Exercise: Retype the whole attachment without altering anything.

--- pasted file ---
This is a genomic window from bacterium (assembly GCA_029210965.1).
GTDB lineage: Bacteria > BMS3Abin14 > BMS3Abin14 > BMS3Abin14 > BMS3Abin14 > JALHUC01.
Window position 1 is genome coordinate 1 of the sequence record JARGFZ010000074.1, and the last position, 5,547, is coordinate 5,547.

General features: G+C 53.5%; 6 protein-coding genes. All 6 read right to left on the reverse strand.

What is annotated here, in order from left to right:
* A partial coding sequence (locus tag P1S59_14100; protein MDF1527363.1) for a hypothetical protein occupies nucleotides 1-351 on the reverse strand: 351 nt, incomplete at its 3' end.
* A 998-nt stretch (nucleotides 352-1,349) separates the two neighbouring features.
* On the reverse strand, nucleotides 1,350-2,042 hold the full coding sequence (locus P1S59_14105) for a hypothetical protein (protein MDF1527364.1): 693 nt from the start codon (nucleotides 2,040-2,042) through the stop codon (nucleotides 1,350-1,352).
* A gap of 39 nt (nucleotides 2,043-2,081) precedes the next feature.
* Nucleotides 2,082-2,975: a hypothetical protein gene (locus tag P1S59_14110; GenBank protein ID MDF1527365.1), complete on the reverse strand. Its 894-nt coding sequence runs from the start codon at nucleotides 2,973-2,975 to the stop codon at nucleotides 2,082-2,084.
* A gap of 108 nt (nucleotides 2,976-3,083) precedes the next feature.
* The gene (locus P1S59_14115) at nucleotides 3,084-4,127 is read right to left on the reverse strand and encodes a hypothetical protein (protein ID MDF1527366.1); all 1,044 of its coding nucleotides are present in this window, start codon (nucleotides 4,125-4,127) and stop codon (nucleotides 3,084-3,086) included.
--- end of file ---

This is a genomic window from bacterium (assembly GCA_029210965.1).
GTDB lineage: Bacteria > BMS3Abin14 > BMS3Abin14 > BMS3Abin14 > BMS3Abin14 > JALHUC01.
Window position 1 is genome coordinate 1 of the sequence record JARGFZ010000074.1, and the last position, 5,547, is coordinate 5,547.

General features: G+C 53.5%; 6 protein-coding genes. All 6 read right to left on the reverse strand.

What is annotated here, in order from left to right:
* A partial coding sequence (locus tag P1S59_14100; protein MDF1527363.1) for a hypothetical protein occupies nucleotides 1-351 on the reverse strand: 351 nt, incomplete at its 3' end.
* A 998-nt stretch (nucleotides 352-1,349) separates the two neighbouring features.
* On the reverse strand, nucleotides 1,350-2,042 hold the full coding sequence (locus P1S59_14105) for a hypothetical protein (protein MDF1527364.1): 693 nt from the start codon (nucleotides 2,040-2,042) through the stop codon (nucleotides 1,350-1,352).
* A gap of 39 nt (nucleotides 2,043-2,081) precedes the next feature.
* Nucleotides 2,082-2,975: a hypothetical protein gene (locus tag P1S59_14110; GenBank protein ID MDF1527365.1), complete on the reverse strand. Its 894-nt coding sequence runs from the start codon at nucleotides 2,973-2,975 to the stop codon at nucleotides 2,082-2,084.
* A gap of 108 nt (nucleotides 2,976-3,083) precedes the next feature.
* The gene (locus P1S59_14115) at nucleotides 3,084-4,127 is read right to left on the reverse strand and encodes a hypothetical protein (protein ID MDF1527366.1); all 1,044 of its coding nucleotides are present in this window, start codon (nucleotides 4,125-4,127) and stop codon (nucleotides 3,084-3,086) included.